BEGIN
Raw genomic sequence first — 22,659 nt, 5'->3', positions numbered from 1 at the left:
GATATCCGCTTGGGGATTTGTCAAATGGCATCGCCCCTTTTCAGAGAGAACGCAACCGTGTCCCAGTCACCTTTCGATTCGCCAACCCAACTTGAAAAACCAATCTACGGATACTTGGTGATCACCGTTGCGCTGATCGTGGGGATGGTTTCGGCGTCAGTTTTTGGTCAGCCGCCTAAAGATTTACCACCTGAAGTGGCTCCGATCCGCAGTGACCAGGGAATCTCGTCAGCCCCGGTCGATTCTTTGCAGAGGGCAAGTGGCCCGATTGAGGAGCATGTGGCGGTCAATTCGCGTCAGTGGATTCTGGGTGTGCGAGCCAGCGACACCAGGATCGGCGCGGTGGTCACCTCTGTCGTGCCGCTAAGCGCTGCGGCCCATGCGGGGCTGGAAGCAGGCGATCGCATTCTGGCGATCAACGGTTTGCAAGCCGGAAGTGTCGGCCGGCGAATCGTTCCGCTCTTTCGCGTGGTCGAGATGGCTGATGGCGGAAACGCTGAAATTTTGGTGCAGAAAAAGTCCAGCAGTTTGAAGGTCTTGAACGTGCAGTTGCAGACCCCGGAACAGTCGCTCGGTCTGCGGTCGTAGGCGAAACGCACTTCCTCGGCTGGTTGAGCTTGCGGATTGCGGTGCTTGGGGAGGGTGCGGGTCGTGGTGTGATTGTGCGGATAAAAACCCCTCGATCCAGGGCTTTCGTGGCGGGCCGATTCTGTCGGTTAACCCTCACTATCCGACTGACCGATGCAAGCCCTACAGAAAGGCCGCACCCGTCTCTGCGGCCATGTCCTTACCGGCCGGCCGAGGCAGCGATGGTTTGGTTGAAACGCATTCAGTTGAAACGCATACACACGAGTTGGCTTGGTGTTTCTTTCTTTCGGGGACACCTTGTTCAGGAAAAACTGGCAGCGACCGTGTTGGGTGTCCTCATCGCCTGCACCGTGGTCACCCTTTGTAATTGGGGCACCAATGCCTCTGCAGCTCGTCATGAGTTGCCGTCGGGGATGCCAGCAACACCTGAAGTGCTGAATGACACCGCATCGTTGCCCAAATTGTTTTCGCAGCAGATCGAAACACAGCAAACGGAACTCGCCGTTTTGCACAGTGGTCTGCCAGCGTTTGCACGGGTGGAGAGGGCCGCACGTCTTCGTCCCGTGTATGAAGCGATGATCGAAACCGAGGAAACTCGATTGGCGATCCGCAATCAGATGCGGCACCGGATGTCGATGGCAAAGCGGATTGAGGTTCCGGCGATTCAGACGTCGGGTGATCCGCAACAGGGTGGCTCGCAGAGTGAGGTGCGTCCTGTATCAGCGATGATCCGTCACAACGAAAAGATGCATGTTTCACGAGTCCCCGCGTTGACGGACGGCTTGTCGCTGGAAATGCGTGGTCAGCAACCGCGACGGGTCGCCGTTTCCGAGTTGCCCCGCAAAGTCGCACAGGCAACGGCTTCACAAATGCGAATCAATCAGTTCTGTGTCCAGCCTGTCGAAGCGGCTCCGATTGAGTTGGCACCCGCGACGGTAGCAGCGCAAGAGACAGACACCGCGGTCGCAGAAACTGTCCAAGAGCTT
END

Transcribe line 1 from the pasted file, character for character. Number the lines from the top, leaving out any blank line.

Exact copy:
Raw genomic sequence first — 22,659 nt, 5'->3', positions numbered from 1 at the left: